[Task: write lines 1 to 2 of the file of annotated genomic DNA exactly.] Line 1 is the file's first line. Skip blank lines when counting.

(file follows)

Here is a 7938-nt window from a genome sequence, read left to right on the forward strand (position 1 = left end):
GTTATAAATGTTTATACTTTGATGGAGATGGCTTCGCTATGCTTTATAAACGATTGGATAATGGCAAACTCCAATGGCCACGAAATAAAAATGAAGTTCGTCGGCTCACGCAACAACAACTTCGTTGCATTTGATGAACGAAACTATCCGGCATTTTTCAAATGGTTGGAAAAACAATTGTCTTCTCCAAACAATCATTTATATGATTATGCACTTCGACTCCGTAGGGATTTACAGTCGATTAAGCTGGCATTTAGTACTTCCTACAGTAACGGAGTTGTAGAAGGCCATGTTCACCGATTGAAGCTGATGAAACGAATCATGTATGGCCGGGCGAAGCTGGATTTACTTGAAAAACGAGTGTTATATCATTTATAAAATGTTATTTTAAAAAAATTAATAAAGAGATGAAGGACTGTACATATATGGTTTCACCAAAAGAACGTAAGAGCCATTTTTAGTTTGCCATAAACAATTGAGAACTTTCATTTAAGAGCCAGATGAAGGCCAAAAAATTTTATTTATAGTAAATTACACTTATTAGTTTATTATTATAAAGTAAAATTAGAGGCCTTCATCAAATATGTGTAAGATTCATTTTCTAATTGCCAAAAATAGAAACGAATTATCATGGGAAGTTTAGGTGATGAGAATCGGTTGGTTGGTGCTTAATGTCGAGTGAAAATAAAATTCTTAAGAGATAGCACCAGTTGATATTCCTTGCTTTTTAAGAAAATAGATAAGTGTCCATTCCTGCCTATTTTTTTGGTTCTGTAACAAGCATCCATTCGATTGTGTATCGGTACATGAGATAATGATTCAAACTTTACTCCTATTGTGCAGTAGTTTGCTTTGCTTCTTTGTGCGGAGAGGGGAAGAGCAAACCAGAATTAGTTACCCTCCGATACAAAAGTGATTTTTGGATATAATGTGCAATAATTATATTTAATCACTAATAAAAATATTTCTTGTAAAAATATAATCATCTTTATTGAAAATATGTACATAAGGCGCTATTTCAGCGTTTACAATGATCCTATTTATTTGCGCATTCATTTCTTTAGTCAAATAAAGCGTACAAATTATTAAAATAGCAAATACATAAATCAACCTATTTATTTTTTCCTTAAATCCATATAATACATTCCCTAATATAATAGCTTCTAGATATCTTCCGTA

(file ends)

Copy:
Here is a 7938-nt window from a genome sequence, read left to right on the forward strand (position 1 = left end):
GTTATAAATGTTTATACTTTGATGGAGATGGCTTCGCTATGCTTTATAAACGATTGGATAATGGCAAACTCCAATGGCCACGAAATAAAAATGAAGTTCGTCGGCTCACGCAACAACAACTTCGTTGCATTTGATGAACGAAACTATCCGGCATTTTTCAAATGGTTGGAAAAACAATTGTCTTCTCCAAACAATCATTTATATGATTATGCACTTCGACTCCGTAGGGATTTACAGTCGATTAAGCTGGCATTTAGTACTTCCTACAGTAACGGAGTTGTAGAAGGCCATGTTCACCGATTGAAGCTGATGAAACGAATCATGTATGGCCGGGCGAAGCTGGATTTACTTGAAAAACGAGTGTTATATCATTTATAAAATGTTATTTTAAAAAAATTAATAAAGAGATGAAGGACTGTACATATATGGTTTCACCAAAAGAACGTAAGAGCCATTTTTAGTTTGCCATAAACAATTGAGAACTTTCATTTAAGAGCCAGATGAAGGCCAAAAAATTTTATTTATAGTAAATTACACTTATTAGTTTATTATTATAAAGTAAAATTAGAGGCCTTCATCAAATATGTGTAAGATTCATTTTCTAATTGCCAAAAATAGAAACGAATTATCATGGGAAGTTTAGGTGATGAGAATCGGTTGGTTGGTGCTTAATGTCGAGTGAAAATAAAATTCTTAAGAGATAGCACCAGTTGATATTCCTTGCTTTTTAAGAAAATAGATAAGTGTCCATTCCTGCCTATTTTTTTGGTTCTGTAACAAGCATCCATTCGATTGTGTATCGGTACATGAGATAATGATTCAAACTTTACTCCTATTGTGCAGTAGTTTGCTTTGCTTCTTTGTGCGGAGAGGGGAAGAGCAAACCAGAATTAGTTACCCTCCGATACAAAAGTGATTTTTGGATATAATGTGCAATAATTATATTTAATCACTAATAAAAATATTTCTTGTAAAAATATAATCATCTTTATTGAAAATATGTACATAAGGCGCTATTTCAGCGTTTACAATGATCCTATTTATTTGCGCATTCATTTCTTTAGTCAAATAAAGCGTACAAATTATTAAAATAGCAAATACATAAATCAACCTATTTATTTTTTCCTTAAATCCATATAATACATTCCCTAATATAATAGCTTCTAGATATCTTCCGTA